Canterbury, United Kingdom

Crimonology and Crime Management

Language: English Studies in English
Subject area: economy and administration
Kind of studies: full-time studies
University website:
Foundation degree (FD)
In ordinary language, a crime is an unlawful act punishable by a state or other authority. The term "crime" does not, in modern criminal law, have any simple and universally accepted definition, though statutory definitions have been provided for certain purposes. The most popular view is that crime is a category created by law; in other words, something is a crime if declared as such by the relevant and applicable law. One proposed definition is that a crime or offence (or criminal offence) is an act harmful not only to some individual but also to a community, society or the state ("a public wrong"). Such acts are forbidden and punishable by law.
Management (or managing) is the administration of an organization, whether it is a business, a not-for-profit organization, or government body. Management includes the activities of setting the strategy of an organization and coordinating the efforts of its employees (or of volunteers) to accomplish its objectives through the application of available resources, such as financial, natural, technological, and human resources. The term "management" may also refer to those people who manage an organization.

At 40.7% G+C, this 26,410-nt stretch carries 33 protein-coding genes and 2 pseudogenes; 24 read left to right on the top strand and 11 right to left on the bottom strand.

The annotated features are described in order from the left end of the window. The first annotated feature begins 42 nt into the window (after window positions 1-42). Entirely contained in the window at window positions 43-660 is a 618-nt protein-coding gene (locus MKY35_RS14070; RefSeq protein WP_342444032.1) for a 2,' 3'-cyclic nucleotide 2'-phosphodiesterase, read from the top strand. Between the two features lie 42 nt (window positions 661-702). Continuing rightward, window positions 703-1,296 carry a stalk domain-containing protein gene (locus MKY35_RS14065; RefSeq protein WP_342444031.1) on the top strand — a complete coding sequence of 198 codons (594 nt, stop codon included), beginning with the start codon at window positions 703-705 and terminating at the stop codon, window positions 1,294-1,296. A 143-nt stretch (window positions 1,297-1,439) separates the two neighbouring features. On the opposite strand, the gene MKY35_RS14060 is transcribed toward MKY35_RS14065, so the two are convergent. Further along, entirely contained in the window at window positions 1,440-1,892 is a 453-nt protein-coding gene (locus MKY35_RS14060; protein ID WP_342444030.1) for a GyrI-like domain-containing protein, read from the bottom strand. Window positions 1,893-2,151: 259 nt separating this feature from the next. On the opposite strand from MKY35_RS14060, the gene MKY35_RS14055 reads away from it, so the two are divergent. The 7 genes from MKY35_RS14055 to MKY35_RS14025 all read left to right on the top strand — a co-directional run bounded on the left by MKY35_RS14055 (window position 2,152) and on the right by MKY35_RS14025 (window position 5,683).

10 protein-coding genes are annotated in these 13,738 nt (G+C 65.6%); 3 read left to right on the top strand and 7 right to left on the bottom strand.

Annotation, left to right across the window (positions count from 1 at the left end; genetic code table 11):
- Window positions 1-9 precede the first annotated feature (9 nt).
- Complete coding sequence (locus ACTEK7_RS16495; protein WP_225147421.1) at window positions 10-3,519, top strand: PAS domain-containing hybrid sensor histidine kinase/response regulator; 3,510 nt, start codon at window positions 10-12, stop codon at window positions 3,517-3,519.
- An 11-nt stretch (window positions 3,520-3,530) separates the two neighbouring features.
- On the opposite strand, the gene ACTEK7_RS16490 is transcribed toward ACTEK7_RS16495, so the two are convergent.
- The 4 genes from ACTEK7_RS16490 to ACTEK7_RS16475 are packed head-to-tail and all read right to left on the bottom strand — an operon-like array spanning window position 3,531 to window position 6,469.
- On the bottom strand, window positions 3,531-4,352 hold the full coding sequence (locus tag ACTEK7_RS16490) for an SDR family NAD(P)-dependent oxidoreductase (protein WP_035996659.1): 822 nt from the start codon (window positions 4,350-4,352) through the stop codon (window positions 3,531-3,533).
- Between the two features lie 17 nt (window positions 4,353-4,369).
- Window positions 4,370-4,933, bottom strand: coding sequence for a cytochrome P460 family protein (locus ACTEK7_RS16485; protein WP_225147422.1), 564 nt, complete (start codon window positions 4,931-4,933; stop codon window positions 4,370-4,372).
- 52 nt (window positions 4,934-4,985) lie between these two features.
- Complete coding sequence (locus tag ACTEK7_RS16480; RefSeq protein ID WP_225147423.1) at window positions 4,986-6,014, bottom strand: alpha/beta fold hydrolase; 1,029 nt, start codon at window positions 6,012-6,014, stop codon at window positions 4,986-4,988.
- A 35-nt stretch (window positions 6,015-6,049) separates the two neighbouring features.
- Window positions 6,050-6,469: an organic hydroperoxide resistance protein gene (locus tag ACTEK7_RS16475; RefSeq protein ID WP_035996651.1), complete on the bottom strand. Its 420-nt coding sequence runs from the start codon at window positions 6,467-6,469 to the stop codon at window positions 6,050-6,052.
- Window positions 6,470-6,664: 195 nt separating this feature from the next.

Management of many is the same as management of few. It is a matter of organization.
Sun Tzu (c. 6th century BC) The Art of War
Poorly managed corporations, disorganized businesses, and badly led service agencies experience crisis daily and most will eventually fail. In contrast, the danger is to well organized, smooth running institutions that may not recognize a building crisis. Too often, sound organizations rely on their normal modus operandi to pull them through a crisis. It might. But at what cost? And what if it does not pull them through?
Wheeler L. Baker, Crisis Management: A Model for Managers (1993), p. 6
In the past the man has been first; in the future the system must be first. This in no sense, however, implies that great men are not needed. On the contrary, the first object of any good system must be that of developing first-class men.
Frederick Winslow Taylor (1911) Principles of Scientific Management. p. 2
Privacy Policy